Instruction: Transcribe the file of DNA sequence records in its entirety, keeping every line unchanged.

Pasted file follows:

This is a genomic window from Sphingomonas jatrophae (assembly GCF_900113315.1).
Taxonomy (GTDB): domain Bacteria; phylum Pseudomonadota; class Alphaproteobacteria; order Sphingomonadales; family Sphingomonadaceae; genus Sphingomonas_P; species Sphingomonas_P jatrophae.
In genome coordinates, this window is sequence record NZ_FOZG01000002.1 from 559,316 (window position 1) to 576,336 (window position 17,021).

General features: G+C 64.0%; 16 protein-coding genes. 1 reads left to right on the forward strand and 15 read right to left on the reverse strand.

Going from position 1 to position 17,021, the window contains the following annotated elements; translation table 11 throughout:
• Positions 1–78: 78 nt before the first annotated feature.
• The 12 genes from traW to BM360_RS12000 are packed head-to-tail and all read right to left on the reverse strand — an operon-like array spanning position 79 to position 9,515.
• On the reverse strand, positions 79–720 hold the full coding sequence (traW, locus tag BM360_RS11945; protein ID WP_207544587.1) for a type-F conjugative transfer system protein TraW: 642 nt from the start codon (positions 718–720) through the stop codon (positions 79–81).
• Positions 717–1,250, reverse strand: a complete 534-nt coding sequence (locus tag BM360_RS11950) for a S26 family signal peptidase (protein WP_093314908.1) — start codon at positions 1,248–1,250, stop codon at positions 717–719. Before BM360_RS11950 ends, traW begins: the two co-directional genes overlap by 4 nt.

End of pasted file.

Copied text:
This is a genomic window from Sphingomonas jatrophae (assembly GCF_900113315.1).
Taxonomy (GTDB): domain Bacteria; phylum Pseudomonadota; class Alphaproteobacteria; order Sphingomonadales; family Sphingomonadaceae; genus Sphingomonas_P; species Sphingomonas_P jatrophae.
In genome coordinates, this window is sequence record NZ_FOZG01000002.1 from 559,316 (window position 1) to 576,336 (window position 17,021).

General features: G+C 64.0%; 16 protein-coding genes. 1 reads left to right on the forward strand and 15 read right to left on the reverse strand.

Going from position 1 to position 17,021, the window contains the following annotated elements; translation table 11 throughout:
• Positions 1–78: 78 nt before the first annotated feature.
• The 12 genes from traW to BM360_RS12000 are packed head-to-tail and all read right to left on the reverse strand — an operon-like array spanning position 79 to position 9,515.
• On the reverse strand, positions 79–720 hold the full coding sequence (traW, locus tag BM360_RS11945; protein ID WP_207544587.1) for a type-F conjugative transfer system protein TraW: 642 nt from the start codon (positions 718–720) through the stop codon (positions 79–81).
• Positions 717–1,250, reverse strand: a complete 534-nt coding sequence (locus tag BM360_RS11950) for a S26 family signal peptidase (protein WP_093314908.1) — start codon at positions 1,248–1,250, stop codon at positions 717–719. Before BM360_RS11950 ends, traW begins: the two co-directional genes overlap by 4 nt.